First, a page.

Social Media Compliance

When it comes to social media in aging services, one of the biggest objections we hear is the fear of compliance.

Social media compliance should be tied directly to social media policies. Social media policies should not be treated like a business plan that is generally written and put on a shelf somewhere to collect dust. Social media policies are designed to be living, breathing things that change as the business and the industry changes.

Most social media efforts require common sense – things like not posting images or videos of residents or patients without consent or having release forms in place that allow or disallow for those types of posts. And things like not posting resident or patient names or any medical details about them.

Many organizations fear the social media activities of their employees, residents or the family members of their residents. The fact of the matter is that just because you don’t have a presence on social media, that doesn’t preclude people from talking about your organization.

So what do we do?

Establish a social media presence but use common sense. Understand the social media privacy settings regarding how external resources can interact with your presence. Create internal and external social media policies and review and update regularly to ensure they adhere to any HIPPA or other agency guidelines and to take into consideration any new features or security changes the social media channels themselves provide.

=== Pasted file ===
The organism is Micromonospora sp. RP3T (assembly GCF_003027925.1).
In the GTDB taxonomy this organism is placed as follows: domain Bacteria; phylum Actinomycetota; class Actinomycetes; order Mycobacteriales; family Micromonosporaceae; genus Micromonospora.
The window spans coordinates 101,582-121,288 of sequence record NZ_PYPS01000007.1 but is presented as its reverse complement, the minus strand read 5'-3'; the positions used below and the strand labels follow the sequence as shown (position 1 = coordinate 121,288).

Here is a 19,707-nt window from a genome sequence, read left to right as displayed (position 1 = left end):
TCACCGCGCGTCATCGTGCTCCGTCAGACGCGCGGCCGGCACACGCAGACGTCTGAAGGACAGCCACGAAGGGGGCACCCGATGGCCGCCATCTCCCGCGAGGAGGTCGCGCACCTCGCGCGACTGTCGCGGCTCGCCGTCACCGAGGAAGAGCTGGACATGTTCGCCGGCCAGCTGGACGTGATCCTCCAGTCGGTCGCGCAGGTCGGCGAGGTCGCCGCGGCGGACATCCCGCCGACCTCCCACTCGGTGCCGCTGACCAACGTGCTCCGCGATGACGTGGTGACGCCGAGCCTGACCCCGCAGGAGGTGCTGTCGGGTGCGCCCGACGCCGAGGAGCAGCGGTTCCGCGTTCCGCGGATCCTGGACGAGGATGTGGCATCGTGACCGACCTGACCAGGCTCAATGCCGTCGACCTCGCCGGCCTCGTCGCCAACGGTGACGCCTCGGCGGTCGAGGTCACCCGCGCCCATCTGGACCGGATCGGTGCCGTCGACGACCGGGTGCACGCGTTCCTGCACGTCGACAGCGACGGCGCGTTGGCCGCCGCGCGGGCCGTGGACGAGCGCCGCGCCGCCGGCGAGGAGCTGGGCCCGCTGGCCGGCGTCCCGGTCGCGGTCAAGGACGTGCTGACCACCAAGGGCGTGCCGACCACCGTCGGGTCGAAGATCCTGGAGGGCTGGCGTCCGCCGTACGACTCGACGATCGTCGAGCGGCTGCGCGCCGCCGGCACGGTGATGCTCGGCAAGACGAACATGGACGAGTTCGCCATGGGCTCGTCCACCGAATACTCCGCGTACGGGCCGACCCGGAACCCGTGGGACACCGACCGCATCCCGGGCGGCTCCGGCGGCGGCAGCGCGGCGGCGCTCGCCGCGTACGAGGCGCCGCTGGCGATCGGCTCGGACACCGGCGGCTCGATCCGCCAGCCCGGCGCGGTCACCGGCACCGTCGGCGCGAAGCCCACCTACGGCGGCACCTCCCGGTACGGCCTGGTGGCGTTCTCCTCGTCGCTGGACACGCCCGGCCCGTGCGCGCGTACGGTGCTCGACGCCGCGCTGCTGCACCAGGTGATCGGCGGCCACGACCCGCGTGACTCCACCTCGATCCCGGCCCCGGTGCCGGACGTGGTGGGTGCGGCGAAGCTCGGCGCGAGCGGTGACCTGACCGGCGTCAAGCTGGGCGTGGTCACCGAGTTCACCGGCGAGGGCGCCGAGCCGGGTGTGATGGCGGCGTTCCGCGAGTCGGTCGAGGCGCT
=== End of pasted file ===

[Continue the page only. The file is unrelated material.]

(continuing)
Understanding how to monitor the activities on social media platforms goes a long way towards ensuring there are no compliance breaches. Employees, residents and even family members can be trained on what is and what isn’t acceptable.

If your organization is considering using a third-party social media management company (like e-Merge Online Marketing), make sure this topic is a part of the conversation before engaging with them. Do they monitor the conversations and act accordingly on your behalf? Do they understand the security settings of the social networking channels? Can they offer assistance with creating and updating internal and external social media policies?

Social media is not going away so shying away from using it could provide others with a competitive advantage. Embracing it, but understanding what is and isn’t allowed – or working with a third-party provider that understands what is and isn’t allowed – will bring you many steps closer to connecting with your community, residents, family members, staff and more.

Visit our website at or contact us to learn more about how we can help with your social media management, monitoring, advertising, and social media policies.